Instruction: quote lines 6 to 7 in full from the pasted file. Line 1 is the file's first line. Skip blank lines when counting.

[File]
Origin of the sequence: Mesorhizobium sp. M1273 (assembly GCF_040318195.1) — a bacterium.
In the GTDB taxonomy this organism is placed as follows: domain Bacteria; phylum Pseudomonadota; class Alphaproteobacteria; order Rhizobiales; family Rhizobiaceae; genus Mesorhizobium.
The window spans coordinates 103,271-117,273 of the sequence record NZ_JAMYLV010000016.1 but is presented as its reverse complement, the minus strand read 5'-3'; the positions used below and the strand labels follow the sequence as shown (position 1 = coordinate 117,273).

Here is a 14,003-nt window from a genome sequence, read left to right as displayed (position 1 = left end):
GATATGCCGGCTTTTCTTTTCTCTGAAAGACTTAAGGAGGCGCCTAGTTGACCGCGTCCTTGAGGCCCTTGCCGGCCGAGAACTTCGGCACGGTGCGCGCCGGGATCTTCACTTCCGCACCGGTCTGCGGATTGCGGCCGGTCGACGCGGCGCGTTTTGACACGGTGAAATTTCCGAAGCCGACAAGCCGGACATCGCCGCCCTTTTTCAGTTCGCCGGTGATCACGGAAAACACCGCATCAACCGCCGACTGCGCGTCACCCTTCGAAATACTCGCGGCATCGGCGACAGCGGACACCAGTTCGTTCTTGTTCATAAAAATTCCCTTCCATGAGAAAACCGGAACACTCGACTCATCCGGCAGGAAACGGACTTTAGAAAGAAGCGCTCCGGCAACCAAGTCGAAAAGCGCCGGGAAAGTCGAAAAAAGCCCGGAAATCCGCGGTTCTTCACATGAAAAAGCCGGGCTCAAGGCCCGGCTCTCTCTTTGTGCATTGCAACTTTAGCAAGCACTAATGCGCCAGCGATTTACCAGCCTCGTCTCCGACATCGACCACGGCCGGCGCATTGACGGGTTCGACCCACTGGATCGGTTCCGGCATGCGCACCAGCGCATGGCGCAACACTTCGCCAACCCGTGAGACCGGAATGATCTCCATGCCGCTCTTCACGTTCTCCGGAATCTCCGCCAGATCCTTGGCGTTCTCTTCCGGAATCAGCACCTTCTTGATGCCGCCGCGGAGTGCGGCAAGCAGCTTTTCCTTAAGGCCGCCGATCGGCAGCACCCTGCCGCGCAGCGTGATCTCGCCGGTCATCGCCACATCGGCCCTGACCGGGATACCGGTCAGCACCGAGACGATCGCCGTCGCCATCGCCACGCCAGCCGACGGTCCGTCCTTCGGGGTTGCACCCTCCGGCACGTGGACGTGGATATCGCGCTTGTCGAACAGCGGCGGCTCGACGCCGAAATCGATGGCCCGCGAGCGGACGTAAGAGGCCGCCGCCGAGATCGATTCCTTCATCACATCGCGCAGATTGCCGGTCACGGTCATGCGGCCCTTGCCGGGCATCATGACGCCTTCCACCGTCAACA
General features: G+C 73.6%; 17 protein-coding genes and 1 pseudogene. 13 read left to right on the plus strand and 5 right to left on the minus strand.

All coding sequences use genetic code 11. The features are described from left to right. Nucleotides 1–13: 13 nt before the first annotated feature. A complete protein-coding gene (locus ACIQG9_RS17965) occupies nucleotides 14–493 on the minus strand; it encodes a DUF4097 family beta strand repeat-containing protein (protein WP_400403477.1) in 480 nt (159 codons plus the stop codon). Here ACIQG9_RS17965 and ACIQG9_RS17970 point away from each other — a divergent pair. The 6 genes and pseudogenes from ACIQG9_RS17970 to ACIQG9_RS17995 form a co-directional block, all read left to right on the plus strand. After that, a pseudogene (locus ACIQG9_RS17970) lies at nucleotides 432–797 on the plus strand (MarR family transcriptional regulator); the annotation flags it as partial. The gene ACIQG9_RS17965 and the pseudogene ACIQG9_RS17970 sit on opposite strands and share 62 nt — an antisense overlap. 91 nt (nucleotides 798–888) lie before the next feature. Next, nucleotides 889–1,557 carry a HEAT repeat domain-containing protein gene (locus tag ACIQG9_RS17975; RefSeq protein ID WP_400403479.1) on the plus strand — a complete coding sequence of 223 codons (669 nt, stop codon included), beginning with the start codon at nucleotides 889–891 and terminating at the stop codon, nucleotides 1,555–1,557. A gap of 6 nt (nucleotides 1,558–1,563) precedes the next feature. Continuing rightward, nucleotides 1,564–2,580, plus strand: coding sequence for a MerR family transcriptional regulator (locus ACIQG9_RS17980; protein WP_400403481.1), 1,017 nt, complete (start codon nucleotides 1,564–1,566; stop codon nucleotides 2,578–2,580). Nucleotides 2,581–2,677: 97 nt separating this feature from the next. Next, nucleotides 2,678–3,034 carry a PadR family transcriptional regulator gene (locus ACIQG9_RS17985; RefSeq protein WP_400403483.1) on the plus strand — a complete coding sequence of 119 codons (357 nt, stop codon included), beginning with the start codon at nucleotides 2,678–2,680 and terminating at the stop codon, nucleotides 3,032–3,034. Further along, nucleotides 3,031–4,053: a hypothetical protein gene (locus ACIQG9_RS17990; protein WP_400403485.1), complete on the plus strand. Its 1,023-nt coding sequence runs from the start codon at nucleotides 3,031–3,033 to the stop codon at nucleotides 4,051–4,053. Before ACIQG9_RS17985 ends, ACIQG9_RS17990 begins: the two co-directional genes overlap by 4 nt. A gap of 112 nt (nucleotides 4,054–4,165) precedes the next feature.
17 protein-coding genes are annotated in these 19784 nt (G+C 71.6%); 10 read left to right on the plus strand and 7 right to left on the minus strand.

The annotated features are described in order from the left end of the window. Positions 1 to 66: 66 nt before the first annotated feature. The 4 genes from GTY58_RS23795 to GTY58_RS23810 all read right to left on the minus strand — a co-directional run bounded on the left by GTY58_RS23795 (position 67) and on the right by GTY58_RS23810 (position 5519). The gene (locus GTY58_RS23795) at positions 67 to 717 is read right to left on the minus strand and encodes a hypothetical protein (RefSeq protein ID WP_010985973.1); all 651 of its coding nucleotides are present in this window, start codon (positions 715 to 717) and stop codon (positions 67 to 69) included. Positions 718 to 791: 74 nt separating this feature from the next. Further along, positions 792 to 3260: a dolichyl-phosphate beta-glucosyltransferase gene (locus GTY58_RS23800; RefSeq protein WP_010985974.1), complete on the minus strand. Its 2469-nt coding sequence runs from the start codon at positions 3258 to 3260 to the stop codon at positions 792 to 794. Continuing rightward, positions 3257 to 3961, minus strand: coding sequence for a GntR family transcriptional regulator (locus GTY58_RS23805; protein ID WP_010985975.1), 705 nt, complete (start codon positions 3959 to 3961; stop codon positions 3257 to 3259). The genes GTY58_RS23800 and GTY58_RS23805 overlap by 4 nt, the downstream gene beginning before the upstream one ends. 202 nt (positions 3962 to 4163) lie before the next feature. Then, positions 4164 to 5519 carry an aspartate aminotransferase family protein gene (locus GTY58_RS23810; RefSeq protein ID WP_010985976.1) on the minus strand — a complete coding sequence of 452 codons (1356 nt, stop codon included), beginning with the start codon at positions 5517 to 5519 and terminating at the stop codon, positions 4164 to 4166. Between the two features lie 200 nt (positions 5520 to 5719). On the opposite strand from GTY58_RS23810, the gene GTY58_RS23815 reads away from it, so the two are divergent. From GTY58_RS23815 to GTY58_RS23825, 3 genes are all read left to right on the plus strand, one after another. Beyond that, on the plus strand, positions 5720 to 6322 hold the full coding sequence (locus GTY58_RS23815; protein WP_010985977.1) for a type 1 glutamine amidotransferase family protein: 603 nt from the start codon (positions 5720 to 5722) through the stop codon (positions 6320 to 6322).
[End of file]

General features: G+C 73.6%; 17 protein-coding genes and 1 pseudogene. 13 read left to right on the plus strand and 5 right to left on the minus strand.

All coding sequences use genetic code 11. The features are described from left to right. Nucleotides 1–13: 13 nt before the first annotated feature. A complete protein-coding gene (locus ACIQG9_RS17965) occupies nucleotides 14–493 on the minus strand; it encodes a DUF4097 family beta strand repeat-containing protein (protein WP_400403477.1) in 480 nt (159 codons plus the stop codon). Here ACIQG9_RS17965 and ACIQG9_RS17970 point away from each other — a divergent pair. The 6 genes and pseudogenes from ACIQG9_RS17970 to ACIQG9_RS17995 form a co-directional block, all read left to right on the plus strand. After that, a pseudogene (locus ACIQG9_RS17970) lies at nucleotides 432–797 on the plus strand (MarR family transcriptional regulator); the annotation flags it as partial. The gene ACIQG9_RS17965 and the pseudogene ACIQG9_RS17970 sit on opposite strands and share 62 nt — an antisense overlap. 91 nt (nucleotides 798–888) lie before the next feature. Next, nucleotides 889–1,557 carry a HEAT repeat domain-containing protein gene (locus tag ACIQG9_RS17975; RefSeq protein ID WP_400403479.1) on the plus strand — a complete coding sequence of 223 codons (669 nt, stop codon included), beginning with the start codon at nucleotides 889–891 and terminating at the stop codon, nucleotides 1,555–1,557. A gap of 6 nt (nucleotides 1,558–1,563) precedes the next feature. Continuing rightward, nucleotides 1,564–2,580, plus strand: coding sequence for a MerR family transcriptional regulator (locus ACIQG9_RS17980; protein WP_400403481.1), 1,017 nt, complete (start codon nucleotides 1,564–1,566; stop codon nucleotides 2,578–2,580). Nucleotides 2,581–2,677: 97 nt separating this feature from the next. Next, nucleotides 2,678–3,034 carry a PadR family transcriptional regulator gene (locus ACIQG9_RS17985; RefSeq protein WP_400403483.1) on the plus strand — a complete coding sequence of 119 codons (357 nt, stop codon included), beginning with the start codon at nucleotides 2,678–2,680 and terminating at the stop codon, nucleotides 3,032–3,034. Further along, nucleotides 3,031–4,053: a hypothetical protein gene (locus ACIQG9_RS17990; protein WP_400403485.1), complete on the plus strand. Its 1,023-nt coding sequence runs from the start codon at nucleotides 3,031–3,033 to the stop codon at nucleotides 4,051–4,053. Before ACIQG9_RS17985 ends, ACIQG9_RS17990 begins: the two co-directional genes overlap by 4 nt. A gap of 112 nt (nucleotides 4,054–4,165) precedes the next feature.